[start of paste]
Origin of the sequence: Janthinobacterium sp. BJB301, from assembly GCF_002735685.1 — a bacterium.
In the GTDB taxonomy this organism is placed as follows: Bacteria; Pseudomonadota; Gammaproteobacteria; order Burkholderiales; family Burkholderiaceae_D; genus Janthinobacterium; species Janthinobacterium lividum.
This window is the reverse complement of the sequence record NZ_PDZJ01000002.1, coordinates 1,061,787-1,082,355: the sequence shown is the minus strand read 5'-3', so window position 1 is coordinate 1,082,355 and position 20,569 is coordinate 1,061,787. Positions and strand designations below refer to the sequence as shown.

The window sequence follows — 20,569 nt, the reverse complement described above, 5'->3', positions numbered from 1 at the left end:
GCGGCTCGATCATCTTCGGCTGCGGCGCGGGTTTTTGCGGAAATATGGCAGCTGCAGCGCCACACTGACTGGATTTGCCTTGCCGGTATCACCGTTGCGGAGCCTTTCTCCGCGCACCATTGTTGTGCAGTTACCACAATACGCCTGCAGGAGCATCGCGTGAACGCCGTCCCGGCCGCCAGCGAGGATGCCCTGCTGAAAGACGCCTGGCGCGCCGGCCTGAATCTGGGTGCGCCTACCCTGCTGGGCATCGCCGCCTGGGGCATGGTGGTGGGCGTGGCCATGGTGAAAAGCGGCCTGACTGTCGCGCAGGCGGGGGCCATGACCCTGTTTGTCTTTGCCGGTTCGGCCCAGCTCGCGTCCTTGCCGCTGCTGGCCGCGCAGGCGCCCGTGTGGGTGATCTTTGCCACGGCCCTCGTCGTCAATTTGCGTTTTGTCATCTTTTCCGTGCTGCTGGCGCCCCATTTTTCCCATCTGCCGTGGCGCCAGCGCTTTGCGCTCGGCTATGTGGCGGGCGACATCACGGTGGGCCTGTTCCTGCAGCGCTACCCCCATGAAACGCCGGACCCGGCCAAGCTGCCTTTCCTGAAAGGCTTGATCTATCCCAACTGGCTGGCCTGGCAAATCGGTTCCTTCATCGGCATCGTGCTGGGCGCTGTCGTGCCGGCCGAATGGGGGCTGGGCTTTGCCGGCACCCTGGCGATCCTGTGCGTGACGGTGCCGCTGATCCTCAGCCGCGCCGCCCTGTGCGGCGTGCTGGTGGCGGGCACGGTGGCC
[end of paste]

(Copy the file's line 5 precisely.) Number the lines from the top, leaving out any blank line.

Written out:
GCGGCTCGATCATCTTCGGCTGCGGCGCGGGTTTTTGCGGAAATATGGCAGCTGCAGCGCCACACTGACTGGATTTGCCTTGCCGGTATCACCGTTGCGGAGCCTTTCTCCGCGCACCATTGTTGTGCAGTTACCACAATACGCCTGCAGGAGCATCGCGTGAACGCCGTCCCGGCCGCCAGCGAGGATGCCCTGCTGAAAGACGCCTGGCGCGCCGGCCTGAATCTGGGTGCGCCTACCCTGCTGGGCATCGCCGCCTGGGGCATGGTGGTGGGCGTGGCCATGGTGAAAAGCGGCCTGACTGTCGCGCAGGCGGGGGCCATGACCCTGTTTGTCTTTGCCGGTTCGGCCCAGCTCGCGTCCTTGCCGCTGCTGGCCGCGCAGGCGCCCGTGTGGGTGATCTTTGCCACGGCCCTCGTCGTCAATTTGCGTTTTGTCATCTTTTCCGTGCTGCTGGCGCCCCATTTTTCCCATCTGCCGTGGCGCCAGCGCTTTGCGCTCGGCTATGTGGCGGGCGACATCACGGTGGGCCTGTTCCTGCAGCGCTACCCCCATGAAACGCCGGACCCGGCCAAGCTGCCTTTCCTGAAAGGCTTGATCTATCCCAACTGGCTGGCCTGGCAAATCGGTTCCTTCATCGGCATCGTGCTGGGCGCTGTCGTGCCGGCCGAATGGGGGCTGGGCTTTGCCGGCACCCTGGCGATCCTGTGCGTGACGGTGCCGCTGATCCTCAGCCGCGCCGCCCTGTGCGGCGTGCTGGTGGCGGGCACGGTGGCC